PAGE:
HIV seroconversion and associated factors among booked seronegative pregnant women in Kobo town and Raya Kobo woreds, North wollo,Ethiopia: institution based cross- sectional study.

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Addis Abeba University


Background: Under the current practice, pregnant women who were Human Immunodeficiency Virus (HIV) negative on the first test are considered to be HIV negative throughout. A repeat HIV test three months later would identify HIV seroconversion and ensure early intervention to prevent mother to child transmission of the virus. The objective of this study is therefore to measure the magnitude of HIV seroconversion and to identify factors associated with HIV seroconversion among booked first-time test seronegative pregnant women. Methods: An institution-based cross-sectional study was conducted among HIV negative pregnant women in Kobo Town and Raya Kobo Woreda, North Wollo, Ethiopia from June to July 2020. Data were collected using a questionnaire through face-to-face interviews along with a client card review. HIV re-testing was performed to know the current HIV status of pregnant women. The collected data were entered into Epi data version 4.4.1 and were exported and analyzed by SPSS version 25. A p-value < 0.25 in the bivariate analysis were entered in the multivariable logistic regression analysis and a p-value of < 0.05 was taken as statistically significant. Result: From a total of 494 pregnant women who were screened and reported negative for HIV at first ANC, six (1.2%) were HIV seropositive during retesting. Upon multivariable logistic regression, pregnant women who have had a reported history of sexually transmitted infections [AOR=7.98; 95% CI (1.206, 52.818)], participants’ partners reported travel history for work frequently [AOR=6.00; 95% CI (1.093, 32.993)], and sexually abused pregnant women [AOR=7.82; 95% CI (1.194, 51.243)] were significantly associated with HIV seroconversion. Conclusion: The notable seroconversion rate found in this study implies that it is not enough to test pregnant mothers once during the first antenatal care clinic. Rescreening of pregnant women after the booking is a beneficial strategy to allow the timely provision of ART prophylaxis to HIV seroconverting women and their exposed babies for the elimination of mother to child transmission of HIV. Further expanded and large scale study should be conducted to understand the magnitude and the factors of HIV seroconversion during pregnancy at various levels.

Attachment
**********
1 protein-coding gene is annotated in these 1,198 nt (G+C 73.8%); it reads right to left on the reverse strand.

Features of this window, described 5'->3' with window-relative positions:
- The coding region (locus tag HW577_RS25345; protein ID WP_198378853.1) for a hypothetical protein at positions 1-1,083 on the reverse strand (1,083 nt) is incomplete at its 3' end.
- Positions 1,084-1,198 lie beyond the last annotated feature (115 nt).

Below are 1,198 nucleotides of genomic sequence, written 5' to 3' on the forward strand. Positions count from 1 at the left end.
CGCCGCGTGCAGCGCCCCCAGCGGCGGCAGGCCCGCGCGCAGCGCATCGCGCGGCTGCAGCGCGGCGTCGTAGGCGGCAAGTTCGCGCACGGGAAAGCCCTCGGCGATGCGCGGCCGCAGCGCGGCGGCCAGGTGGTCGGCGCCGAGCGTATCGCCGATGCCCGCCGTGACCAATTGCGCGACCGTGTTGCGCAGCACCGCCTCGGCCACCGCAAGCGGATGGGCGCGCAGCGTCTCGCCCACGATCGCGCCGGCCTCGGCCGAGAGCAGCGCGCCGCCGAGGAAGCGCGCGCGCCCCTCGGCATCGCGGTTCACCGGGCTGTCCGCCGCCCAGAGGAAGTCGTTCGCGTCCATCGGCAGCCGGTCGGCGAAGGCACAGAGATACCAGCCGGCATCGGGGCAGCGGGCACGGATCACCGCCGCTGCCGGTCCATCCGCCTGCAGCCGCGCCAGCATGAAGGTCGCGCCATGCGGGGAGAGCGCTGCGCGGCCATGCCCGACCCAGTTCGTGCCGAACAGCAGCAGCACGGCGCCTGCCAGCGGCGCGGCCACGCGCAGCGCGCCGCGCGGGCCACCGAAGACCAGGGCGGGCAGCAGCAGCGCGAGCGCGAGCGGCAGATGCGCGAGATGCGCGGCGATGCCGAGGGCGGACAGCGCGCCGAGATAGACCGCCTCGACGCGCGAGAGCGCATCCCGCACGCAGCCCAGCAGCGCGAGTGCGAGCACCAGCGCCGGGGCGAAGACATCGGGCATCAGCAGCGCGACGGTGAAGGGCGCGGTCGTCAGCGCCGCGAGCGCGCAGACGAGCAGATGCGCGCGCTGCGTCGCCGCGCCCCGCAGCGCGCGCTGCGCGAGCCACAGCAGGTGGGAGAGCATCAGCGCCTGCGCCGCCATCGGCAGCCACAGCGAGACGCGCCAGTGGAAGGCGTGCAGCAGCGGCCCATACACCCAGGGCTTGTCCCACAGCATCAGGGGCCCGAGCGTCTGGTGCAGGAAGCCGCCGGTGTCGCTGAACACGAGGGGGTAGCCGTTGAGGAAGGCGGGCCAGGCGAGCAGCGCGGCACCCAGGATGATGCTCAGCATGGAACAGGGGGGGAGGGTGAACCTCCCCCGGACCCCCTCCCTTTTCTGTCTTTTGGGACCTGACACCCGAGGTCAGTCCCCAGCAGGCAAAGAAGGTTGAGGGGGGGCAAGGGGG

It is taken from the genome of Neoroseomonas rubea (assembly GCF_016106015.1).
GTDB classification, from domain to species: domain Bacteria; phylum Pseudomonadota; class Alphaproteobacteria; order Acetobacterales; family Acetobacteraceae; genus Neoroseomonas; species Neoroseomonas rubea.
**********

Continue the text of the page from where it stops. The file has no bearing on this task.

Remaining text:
Human Immunodeficiency Virus, Pregnancy, Seroconversion, Booking, Kobo, Vertical transmission.